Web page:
Guide to Playwriting | Restrictions
Rajiv Joseph, a 2010 Pulitzer prize finalist and writer of Guards at the Taj, talks about how he faces the restrictions of playwriting when incorporating modern legends into a historical play.
What do you love about being a playwright?
I like the restrictions of writing plays. For example, in a movie if you’re writing a screenplay a plane explodes in the air – y’know 500 people jump out in parachutes – you’re not gonna do that on stage. And I like the idea that you have to think about the physical restrictions of what can be done well in that kinda space. And that helps the creative process.
What were the restrictions for you writing Guards?
Keeping it to two characters – which I always felt to be the right move and how to tell this story; a sort of epic tale through only these two points of view. Then how we can move through this land and oppressive monarchy through the perspectives of these two young, naive, innocent, woeful Imperial Guards. That was the challenge and also the fun of writing the piece.
Where did your inspiration come from?
My Dad’s from India and I went back there with him and my mother and my brother several times in my life. And one of the first times I went back I went to the Taj Mahal. And I was told all the various legends and myths of that. And they kinda stayed in my head for a long time and then came tumbling forth in this play years later.
The problems you encounter end up taking you into a deeper place.
In terms of the legends, I wanted to incorporate as many as I could. And some of them seemed initially impossible. For example, in the 1970s when India was at war with Pakistan, they didn’t want the Taj Mahal to be used as a beacon for planes to use as a means of locating Delhi. And so they draped an entire large black cloak over the Taj Mahal. People ran, they gripped it, they ran, they billowed this blanket over the Taj to kind of erase it from the night sky. And I thought this was a really interesting idea but I didn’t know how to talk about airplanes for a play that was taking place in the 1600s.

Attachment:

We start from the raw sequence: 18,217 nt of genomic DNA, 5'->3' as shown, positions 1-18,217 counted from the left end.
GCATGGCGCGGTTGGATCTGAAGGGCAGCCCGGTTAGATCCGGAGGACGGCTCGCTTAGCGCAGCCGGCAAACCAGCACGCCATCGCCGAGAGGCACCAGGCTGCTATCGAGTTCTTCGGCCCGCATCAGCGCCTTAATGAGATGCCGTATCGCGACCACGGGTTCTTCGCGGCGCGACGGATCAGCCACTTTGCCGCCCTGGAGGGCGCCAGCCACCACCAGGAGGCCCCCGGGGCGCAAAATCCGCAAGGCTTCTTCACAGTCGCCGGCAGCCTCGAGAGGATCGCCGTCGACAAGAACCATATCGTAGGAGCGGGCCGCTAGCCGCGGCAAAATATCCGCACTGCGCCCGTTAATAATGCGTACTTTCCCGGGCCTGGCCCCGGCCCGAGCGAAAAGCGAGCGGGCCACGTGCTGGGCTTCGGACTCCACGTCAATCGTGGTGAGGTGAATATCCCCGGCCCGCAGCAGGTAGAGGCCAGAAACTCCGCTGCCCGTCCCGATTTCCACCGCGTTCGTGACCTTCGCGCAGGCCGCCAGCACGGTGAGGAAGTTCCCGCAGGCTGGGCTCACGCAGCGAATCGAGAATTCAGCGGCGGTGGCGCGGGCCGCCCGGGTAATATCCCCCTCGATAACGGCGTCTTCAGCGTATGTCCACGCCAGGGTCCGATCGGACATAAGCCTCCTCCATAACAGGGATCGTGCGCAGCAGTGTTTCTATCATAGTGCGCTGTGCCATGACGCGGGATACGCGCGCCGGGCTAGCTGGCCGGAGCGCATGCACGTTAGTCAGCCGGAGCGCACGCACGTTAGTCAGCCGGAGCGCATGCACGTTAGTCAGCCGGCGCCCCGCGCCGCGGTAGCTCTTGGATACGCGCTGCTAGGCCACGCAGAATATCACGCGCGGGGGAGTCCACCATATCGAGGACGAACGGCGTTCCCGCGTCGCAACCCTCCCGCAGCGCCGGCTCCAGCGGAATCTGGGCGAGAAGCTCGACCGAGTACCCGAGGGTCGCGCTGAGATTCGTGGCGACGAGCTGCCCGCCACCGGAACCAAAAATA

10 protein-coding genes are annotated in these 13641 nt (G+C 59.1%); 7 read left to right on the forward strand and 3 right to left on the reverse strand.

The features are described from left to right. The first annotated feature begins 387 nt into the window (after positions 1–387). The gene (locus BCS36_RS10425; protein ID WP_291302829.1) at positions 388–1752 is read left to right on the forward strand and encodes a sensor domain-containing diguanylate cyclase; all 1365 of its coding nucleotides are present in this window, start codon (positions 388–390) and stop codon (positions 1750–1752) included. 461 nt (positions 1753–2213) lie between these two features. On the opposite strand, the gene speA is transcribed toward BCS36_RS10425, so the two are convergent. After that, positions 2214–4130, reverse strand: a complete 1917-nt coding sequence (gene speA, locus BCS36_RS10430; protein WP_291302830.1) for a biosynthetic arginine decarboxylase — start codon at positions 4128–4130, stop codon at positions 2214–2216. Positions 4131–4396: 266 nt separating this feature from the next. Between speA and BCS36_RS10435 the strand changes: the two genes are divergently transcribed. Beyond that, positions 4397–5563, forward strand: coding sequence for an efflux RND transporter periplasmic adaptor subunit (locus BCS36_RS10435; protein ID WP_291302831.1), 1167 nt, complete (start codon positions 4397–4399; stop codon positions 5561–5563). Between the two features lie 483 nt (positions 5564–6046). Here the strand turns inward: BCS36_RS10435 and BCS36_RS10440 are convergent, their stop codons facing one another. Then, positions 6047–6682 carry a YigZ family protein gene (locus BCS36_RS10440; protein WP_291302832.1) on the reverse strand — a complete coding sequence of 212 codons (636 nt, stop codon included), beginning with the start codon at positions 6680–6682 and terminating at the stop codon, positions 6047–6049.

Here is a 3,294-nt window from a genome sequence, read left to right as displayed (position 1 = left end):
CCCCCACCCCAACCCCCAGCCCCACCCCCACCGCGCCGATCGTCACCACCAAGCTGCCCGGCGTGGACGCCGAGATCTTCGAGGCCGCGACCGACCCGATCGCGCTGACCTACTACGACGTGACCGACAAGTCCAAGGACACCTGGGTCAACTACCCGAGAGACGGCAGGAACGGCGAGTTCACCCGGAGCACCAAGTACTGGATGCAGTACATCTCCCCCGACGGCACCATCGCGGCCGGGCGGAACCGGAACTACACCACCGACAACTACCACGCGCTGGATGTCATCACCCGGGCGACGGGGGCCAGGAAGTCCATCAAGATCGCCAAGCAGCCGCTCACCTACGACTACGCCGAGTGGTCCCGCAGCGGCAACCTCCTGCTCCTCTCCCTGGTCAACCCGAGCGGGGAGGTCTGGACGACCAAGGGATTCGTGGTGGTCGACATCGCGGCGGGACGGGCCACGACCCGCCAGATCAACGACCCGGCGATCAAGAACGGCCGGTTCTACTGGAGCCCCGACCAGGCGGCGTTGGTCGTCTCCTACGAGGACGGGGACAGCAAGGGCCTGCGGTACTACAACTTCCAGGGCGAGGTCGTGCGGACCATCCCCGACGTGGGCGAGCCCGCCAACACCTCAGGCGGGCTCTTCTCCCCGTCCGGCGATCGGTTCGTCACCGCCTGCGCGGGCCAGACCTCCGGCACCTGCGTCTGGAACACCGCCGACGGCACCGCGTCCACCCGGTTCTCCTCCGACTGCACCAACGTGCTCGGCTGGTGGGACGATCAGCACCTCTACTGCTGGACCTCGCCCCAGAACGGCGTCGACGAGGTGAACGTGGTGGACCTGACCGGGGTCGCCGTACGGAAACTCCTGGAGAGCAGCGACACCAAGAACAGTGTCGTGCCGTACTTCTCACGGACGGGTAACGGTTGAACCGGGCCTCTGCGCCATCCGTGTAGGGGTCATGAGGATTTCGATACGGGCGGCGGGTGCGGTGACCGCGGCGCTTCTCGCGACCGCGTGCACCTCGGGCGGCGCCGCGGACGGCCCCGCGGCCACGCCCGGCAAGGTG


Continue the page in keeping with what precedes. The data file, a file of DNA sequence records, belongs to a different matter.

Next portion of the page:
But as so often is the case in playwriting, the problems you encounter end up taking you into a deeper place. So I started thinking about, well how could I incorporate airplanes – the idea of fighter jets? And I started thinking, well maybe one of the characters, this one character Babur who’s still rooted in his boyhood and his imagination and a dreamer, is that he consistently thinks of inventions. Things that he might invent that might one day exist. And so he has a number of them throughout the play. But one of them is what he calls a flying palanquin, which ends up being what he calls an aeroplat, something that is like an aeroplane. And this kinda gave him this depth of character, of someone who has this wild imagination and this sense of wonder, which is something that we love about him and which Humayun loves about him and which also contributes to his fate.
Guards at the Taj is a Bush Theatre production, directed by Jamie Lloyd, running 7 Apr – 20 May 2017. Find out more and book here.